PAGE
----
Secondly, as I’ve already said it hones your efforts on companies that will offer you the best working environments i.e those that align with your values and goals.  Thirdly, and importantly, by targeting these companies you are demonstrating to them that the work they do and the culture they have is what you are looking for and they know that cultural fit is important- they know you’ll work harder and better in conditions that suit you.

Address your values in your cover letter and resume

Whether you’re cold calling a company you’ve identified on your list or target companies or replying to a job advertisement by one of your target companies you can identify in your resume and more specifically in your cover letter that their culture is a good fit for you.

First the resume.  Whilst your resume is a catalogue of your skills, experience and accomplishments it offers a number of opportunities to demonstrate cultural fit.   If you’ve worked at similar organizations before then your professional experience will indicate this.  In addition, your professional summary (whilst it should focus on your “brand”) can incorporate an objective.  For example, one client (an administrative assistant) I had wanted to make the switch from a corporate environment to one where she felt she could make more of a difference.  In her application to a community-based aged care facility she ended her professional summary with “seeking an opportunity to apply my administrative skills and expertise to make a difference in the community”.  This is a clear indication that her values were aligned with the company she was applying to. Another important area that you can demonstrate an alignment with a company’s culture is in your volunteer or community engagement section.  Whilst your paid employment history may not demonstrate alignment with the values of the company you are applying to your unpaid experience may just do that. Volunteer experience is a valuable inclusion in your resume.  If a company has a strong community presence and has a community engagement program your involvement with your local community (and even better if in the same field) can demonstrate to them that you are a good fit for them.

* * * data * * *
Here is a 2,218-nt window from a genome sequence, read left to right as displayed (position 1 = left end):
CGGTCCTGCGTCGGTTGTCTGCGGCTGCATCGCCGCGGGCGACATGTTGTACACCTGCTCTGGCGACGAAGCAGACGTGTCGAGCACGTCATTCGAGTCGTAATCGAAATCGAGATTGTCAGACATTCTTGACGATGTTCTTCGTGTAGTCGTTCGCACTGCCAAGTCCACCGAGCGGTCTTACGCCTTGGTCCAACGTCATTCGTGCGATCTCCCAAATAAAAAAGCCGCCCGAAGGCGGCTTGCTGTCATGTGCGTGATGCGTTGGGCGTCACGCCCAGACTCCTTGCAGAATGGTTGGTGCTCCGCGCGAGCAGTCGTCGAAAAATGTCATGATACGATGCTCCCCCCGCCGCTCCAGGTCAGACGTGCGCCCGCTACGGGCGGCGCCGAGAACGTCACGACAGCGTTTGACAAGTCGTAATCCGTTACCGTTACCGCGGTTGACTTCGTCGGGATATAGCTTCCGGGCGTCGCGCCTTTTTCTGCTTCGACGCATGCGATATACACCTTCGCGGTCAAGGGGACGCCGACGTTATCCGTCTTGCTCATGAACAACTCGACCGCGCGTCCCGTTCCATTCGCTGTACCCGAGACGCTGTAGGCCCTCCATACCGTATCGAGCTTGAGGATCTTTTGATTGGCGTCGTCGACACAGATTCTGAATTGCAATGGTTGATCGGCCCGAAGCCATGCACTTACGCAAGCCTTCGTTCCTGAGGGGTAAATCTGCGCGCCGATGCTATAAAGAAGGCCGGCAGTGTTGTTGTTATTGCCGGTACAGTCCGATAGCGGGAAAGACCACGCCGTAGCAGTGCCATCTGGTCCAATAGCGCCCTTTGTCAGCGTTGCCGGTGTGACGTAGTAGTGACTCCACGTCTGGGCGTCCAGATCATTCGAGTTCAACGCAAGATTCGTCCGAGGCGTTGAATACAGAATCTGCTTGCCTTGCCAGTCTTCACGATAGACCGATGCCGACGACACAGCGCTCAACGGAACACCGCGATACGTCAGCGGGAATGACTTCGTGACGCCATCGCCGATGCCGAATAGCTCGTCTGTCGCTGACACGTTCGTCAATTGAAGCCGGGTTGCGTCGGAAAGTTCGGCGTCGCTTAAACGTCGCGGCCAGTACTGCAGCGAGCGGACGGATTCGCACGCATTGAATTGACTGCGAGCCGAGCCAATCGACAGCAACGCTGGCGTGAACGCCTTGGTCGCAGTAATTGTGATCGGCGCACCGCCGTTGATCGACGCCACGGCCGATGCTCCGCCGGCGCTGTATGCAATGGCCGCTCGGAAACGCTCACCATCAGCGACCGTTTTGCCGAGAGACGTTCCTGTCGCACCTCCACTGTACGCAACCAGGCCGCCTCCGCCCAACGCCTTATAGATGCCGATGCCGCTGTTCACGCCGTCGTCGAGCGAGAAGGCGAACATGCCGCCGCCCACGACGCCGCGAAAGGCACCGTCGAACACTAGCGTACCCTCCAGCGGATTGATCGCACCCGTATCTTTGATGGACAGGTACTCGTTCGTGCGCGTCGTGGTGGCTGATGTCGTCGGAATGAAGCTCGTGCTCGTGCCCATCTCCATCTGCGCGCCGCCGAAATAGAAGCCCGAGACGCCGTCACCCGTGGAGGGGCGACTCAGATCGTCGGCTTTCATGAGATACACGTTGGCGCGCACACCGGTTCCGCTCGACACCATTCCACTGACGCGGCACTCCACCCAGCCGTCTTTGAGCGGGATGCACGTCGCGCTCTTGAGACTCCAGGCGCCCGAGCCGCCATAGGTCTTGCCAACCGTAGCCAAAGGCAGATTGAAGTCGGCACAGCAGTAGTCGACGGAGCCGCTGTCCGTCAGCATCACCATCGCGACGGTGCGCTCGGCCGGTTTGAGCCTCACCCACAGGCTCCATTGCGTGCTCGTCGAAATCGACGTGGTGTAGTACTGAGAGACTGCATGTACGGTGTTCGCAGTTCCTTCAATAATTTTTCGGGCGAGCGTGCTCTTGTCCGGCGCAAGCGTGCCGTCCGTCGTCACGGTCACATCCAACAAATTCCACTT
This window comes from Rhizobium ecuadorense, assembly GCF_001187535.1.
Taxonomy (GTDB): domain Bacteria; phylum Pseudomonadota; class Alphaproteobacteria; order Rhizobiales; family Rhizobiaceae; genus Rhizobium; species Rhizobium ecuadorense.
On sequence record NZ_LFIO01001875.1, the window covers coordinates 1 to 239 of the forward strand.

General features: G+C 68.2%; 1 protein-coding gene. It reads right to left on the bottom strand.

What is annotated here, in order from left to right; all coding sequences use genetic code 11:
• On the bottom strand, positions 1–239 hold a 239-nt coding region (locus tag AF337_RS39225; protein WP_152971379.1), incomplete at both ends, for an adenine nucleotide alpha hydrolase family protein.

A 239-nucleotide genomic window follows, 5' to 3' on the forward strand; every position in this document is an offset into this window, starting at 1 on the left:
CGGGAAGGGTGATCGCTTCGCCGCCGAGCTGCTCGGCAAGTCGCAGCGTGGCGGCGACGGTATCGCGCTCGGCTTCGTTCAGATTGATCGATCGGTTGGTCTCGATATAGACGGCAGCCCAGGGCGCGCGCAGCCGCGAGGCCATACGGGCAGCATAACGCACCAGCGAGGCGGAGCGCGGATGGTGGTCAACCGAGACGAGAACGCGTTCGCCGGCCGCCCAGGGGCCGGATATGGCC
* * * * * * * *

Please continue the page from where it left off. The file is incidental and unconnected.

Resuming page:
Your cover letter is an opportunity to be far more personable than your resume allows so it’s a perfect place to give the prospective employer an idea about how you’ll fit in. Check out this article by The Muse. Your cover letter doesn’t need to be long.  Part of demonstrating cultural fit is letting them know why you’re excited about the prospect of working for them so be sure to address this.  Show your passion for the work to do and make reference to their company culture and why you believe you’re a great fit. Make sure you don’t undo all your good work by not personally addressing the letter to the hiring manager.  Do your research and find out who to address the letter to.

If you would like help tailoring your resume to a great job opportunity click here to read more about our services and contact us for a free quote.